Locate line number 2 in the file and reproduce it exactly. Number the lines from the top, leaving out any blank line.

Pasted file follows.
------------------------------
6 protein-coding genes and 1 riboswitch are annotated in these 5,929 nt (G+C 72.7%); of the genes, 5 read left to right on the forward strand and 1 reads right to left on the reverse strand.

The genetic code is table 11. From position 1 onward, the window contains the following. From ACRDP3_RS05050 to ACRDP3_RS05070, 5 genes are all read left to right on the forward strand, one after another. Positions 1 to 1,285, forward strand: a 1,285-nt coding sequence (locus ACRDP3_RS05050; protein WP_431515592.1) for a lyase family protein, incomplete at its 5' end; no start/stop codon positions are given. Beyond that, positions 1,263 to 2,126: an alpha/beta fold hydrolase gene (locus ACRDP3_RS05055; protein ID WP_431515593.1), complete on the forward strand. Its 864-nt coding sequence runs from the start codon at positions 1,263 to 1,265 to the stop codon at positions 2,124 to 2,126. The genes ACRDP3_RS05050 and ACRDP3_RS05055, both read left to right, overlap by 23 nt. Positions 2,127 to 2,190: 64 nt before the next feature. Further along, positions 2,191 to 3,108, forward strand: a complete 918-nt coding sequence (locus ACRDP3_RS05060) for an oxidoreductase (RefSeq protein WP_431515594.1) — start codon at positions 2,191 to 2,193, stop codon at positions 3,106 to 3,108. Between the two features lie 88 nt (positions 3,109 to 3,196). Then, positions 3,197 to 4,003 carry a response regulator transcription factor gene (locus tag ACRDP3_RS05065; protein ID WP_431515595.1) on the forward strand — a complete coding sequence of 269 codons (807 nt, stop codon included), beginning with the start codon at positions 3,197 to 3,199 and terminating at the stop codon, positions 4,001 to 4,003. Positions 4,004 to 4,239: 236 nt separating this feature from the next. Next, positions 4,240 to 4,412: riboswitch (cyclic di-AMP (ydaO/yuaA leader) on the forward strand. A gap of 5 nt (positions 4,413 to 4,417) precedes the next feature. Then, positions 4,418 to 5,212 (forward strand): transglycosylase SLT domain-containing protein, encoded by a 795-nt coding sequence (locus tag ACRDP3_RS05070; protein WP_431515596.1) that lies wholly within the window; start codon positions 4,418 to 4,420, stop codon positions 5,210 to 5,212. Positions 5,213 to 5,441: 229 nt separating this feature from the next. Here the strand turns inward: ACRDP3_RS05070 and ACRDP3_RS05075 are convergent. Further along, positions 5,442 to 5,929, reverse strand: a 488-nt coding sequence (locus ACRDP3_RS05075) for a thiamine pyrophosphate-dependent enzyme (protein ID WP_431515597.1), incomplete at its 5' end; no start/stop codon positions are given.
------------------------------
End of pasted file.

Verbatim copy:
The genetic code is table 11. From position 1 onward, the window contains the following. From ACRDP3_RS05050 to ACRDP3_RS05070, 5 genes are all read left to right on the forward strand, one after another. Positions 1 to 1,285, forward strand: a 1,285-nt coding sequence (locus ACRDP3_RS05050; protein WP_431515592.1) for a lyase family protein, incomplete at its 5' end; no start/stop codon positions are given. Beyond that, positions 1,263 to 2,126: an alpha/beta fold hydrolase gene (locus ACRDP3_RS05055; protein ID WP_431515593.1), complete on the forward strand. Its 864-nt coding sequence runs from the start codon at positions 1,263 to 1,265 to the stop codon at positions 2,124 to 2,126. The genes ACRDP3_RS05050 and ACRDP3_RS05055, both read left to right, overlap by 23 nt. Positions 2,127 to 2,190: 64 nt before the next feature. Further along, positions 2,191 to 3,108, forward strand: a complete 918-nt coding sequence (locus ACRDP3_RS05060) for an oxidoreductase (RefSeq protein WP_431515594.1) — start codon at positions 2,191 to 2,193, stop codon at positions 3,106 to 3,108. Between the two features lie 88 nt (positions 3,109 to 3,196). Then, positions 3,197 to 4,003 carry a response regulator transcription factor gene (locus tag ACRDP3_RS05065; protein ID WP_431515595.1) on the forward strand — a complete coding sequence of 269 codons (807 nt, stop codon included), beginning with the start codon at positions 3,197 to 3,199 and terminating at the stop codon, positions 4,001 to 4,003. Positions 4,004 to 4,239: 236 nt separating this feature from the next. Next, positions 4,240 to 4,412: riboswitch (cyclic di-AMP (ydaO/yuaA leader) on the forward strand. A gap of 5 nt (positions 4,413 to 4,417) precedes the next feature. Then, positions 4,418 to 5,212 (forward strand): transglycosylase SLT domain-containing protein, encoded by a 795-nt coding sequence (locus tag ACRDP3_RS05070; protein WP_431515596.1) that lies wholly within the window; start codon positions 4,418 to 4,420, stop codon positions 5,210 to 5,212. Positions 5,213 to 5,441: 229 nt separating this feature from the next. Here the strand turns inward: ACRDP3_RS05070 and ACRDP3_RS05075 are convergent. Further along, positions 5,442 to 5,929, reverse strand: a 488-nt coding sequence (locus ACRDP3_RS05075) for a thiamine pyrophosphate-dependent enzyme (protein ID WP_431515597.1), incomplete at its 5' end; no start/stop codon positions are given.